Beijing started a new round of daily mass testing in one of its major districts after a rapidly spreading outbreak linked to a bar saw COVID rules tightened again in the Chinese capital.
The outbreak prompted authorities in the sprawling Chaoyang district on Monday to put schools back online, with the exception of students taking middle and high school placement exams.
Chaoyang district – home to high-end shops, multinational firms and embassies – started a three-day testing drive for all its 3.5 million residents and sealed off several downtown residential compounds and malls over the weekend.
“I’m pretty worried even though I don’t drink at bars regularly,” 22-year-old admin staffer Wang Yuqi told the AFP news agency.
“Even after restaurants reopened on June 6, I’ve been mostly staying at home and cooking my own meals outside of work.”
China is the last major economy still committed to a zero-COVID strategy, stamping out new cases with a combination of targeted lockdowns, mass testing and lengthy quarantines.
But that strategy is being stretched to the limit by the fast-spreading Omicron variant, as both Beijing and Shanghai have seen fresh clusters just days after lifting restrictions such as lockdowns, restaurant and office closures.
‘The difficulty of prevention and control’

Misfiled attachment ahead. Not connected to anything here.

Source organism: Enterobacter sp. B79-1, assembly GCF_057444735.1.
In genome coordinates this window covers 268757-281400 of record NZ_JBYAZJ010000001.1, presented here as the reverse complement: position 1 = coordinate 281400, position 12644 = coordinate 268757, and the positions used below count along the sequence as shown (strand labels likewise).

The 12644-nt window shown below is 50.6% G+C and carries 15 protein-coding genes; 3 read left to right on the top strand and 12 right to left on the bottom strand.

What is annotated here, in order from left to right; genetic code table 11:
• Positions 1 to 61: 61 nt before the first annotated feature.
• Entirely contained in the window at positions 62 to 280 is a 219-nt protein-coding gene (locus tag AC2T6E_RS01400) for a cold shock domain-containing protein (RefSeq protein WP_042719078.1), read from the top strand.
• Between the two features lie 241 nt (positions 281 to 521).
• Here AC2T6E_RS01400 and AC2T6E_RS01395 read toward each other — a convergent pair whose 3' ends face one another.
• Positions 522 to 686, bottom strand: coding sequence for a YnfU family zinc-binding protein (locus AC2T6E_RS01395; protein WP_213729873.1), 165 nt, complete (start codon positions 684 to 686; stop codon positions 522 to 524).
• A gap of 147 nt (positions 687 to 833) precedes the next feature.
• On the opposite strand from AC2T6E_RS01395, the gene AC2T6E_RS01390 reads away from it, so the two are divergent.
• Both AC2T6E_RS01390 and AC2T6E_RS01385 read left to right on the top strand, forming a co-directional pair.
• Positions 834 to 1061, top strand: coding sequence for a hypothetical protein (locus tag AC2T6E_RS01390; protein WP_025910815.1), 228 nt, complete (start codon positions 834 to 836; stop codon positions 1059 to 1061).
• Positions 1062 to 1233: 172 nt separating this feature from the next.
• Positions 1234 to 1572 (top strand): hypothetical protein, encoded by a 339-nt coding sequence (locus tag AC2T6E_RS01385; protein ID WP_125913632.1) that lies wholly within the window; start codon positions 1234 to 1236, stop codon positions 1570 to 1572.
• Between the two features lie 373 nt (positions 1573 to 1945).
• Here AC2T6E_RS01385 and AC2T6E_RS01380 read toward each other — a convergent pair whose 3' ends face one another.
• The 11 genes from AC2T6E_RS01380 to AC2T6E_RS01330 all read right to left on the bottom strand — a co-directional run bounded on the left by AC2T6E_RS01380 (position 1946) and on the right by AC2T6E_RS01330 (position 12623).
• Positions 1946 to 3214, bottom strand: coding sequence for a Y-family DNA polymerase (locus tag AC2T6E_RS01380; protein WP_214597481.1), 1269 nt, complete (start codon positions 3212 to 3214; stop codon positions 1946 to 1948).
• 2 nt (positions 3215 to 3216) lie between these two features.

A night of partying by one Beijing resident last week threw the city’s tentative reopening into chaos, leading authorities to shutter nightlife venues in the downtown district of Chaoyang days after they reopened last Monday.
The resident, who did not get tested for 14 days, went to several bars and nightlife venues in Chaoyang in the days before and after developing a fever.
The outbreak stemming from the Heaven Supermarket bar has infected at least 183 people in 15 districts so far.
The cluster “arrived with ferocious momentum and the difficulty of prevention and control is huge”, Beijing government spokesman Xu Hejian told reporters Sunday.
Beijing disease control officials said on Sunday that new cases linked to the bar cluster are still emerging.
All sporting events have been cancelled, and a plan for most children to return to school on Monday had already been scrapped.
Many bars that remain open are now imposing seating capacity limits.
“I’m quite worried that the city will return to what it was like in May,” said Alan Xiang, a 30-year-old livestreamer lining up for a COVID test.
Universal Resort in Beijing has also delayed its planned June 15 reopening.
Meanwhile, more than half of Shanghai’s 25 million residents underwent compulsory testing over the weekend, less than two weeks after it began stumbling out of a gruelling months-long lockdown marked by food shortages and scattered protests.
China reported 143 new infections nationwide on Monday, including 51 in Beijing.